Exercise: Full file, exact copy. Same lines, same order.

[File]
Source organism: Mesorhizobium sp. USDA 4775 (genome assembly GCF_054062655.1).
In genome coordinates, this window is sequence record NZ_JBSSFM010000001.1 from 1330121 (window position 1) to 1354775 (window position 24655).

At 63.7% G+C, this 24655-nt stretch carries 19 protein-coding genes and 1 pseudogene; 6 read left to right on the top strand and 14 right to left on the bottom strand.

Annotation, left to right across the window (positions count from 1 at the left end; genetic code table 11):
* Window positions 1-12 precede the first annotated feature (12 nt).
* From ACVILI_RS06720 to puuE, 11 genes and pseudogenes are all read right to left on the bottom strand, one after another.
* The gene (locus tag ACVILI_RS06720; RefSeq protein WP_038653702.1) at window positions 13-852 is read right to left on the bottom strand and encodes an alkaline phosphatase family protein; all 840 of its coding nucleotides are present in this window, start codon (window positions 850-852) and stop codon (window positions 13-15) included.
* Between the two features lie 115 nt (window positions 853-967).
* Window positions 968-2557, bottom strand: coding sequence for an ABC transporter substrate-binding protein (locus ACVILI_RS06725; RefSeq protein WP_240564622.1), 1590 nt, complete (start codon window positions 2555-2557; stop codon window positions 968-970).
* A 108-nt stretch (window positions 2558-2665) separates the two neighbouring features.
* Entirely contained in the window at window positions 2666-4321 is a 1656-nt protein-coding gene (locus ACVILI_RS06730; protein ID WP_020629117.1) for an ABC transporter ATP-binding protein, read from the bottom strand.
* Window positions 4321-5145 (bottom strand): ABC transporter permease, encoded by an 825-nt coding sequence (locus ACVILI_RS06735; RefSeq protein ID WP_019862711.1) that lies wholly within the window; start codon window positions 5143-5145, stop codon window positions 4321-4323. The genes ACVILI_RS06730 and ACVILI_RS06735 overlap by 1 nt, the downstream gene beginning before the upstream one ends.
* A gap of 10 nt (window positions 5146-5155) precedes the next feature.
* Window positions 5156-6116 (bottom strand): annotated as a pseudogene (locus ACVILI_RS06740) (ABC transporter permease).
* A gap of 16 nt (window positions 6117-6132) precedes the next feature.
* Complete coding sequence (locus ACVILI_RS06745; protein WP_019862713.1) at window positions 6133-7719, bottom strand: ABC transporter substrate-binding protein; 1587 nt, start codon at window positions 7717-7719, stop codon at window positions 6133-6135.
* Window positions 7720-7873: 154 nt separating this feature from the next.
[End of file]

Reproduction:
Source organism: Mesorhizobium sp. USDA 4775 (genome assembly GCF_054062655.1).
In genome coordinates, this window is sequence record NZ_JBSSFM010000001.1 from 1330121 (window position 1) to 1354775 (window position 24655).

At 63.7% G+C, this 24655-nt stretch carries 19 protein-coding genes and 1 pseudogene; 6 read left to right on the top strand and 14 right to left on the bottom strand.

Annotation, left to right across the window (positions count from 1 at the left end; genetic code table 11):
* Window positions 1-12 precede the first annotated feature (12 nt).
* From ACVILI_RS06720 to puuE, 11 genes and pseudogenes are all read right to left on the bottom strand, one after another.
* The gene (locus tag ACVILI_RS06720; RefSeq protein WP_038653702.1) at window positions 13-852 is read right to left on the bottom strand and encodes an alkaline phosphatase family protein; all 840 of its coding nucleotides are present in this window, start codon (window positions 850-852) and stop codon (window positions 13-15) included.
* Between the two features lie 115 nt (window positions 853-967).
* Window positions 968-2557, bottom strand: coding sequence for an ABC transporter substrate-binding protein (locus ACVILI_RS06725; RefSeq protein WP_240564622.1), 1590 nt, complete (start codon window positions 2555-2557; stop codon window positions 968-970).
* A 108-nt stretch (window positions 2558-2665) separates the two neighbouring features.
* Entirely contained in the window at window positions 2666-4321 is a 1656-nt protein-coding gene (locus ACVILI_RS06730; protein ID WP_020629117.1) for an ABC transporter ATP-binding protein, read from the bottom strand.
* Window positions 4321-5145 (bottom strand): ABC transporter permease, encoded by an 825-nt coding sequence (locus ACVILI_RS06735; RefSeq protein ID WP_019862711.1) that lies wholly within the window; start codon window positions 5143-5145, stop codon window positions 4321-4323. The genes ACVILI_RS06730 and ACVILI_RS06735 overlap by 1 nt, the downstream gene beginning before the upstream one ends.
* A gap of 10 nt (window positions 5146-5155) precedes the next feature.
* Window positions 5156-6116 (bottom strand): annotated as a pseudogene (locus ACVILI_RS06740) (ABC transporter permease).
* A gap of 16 nt (window positions 6117-6132) precedes the next feature.
* Complete coding sequence (locus ACVILI_RS06745; protein WP_019862713.1) at window positions 6133-7719, bottom strand: ABC transporter substrate-binding protein; 1587 nt, start codon at window positions 7717-7719, stop codon at window positions 6133-6135.
* Window positions 7720-7873: 154 nt separating this feature from the next.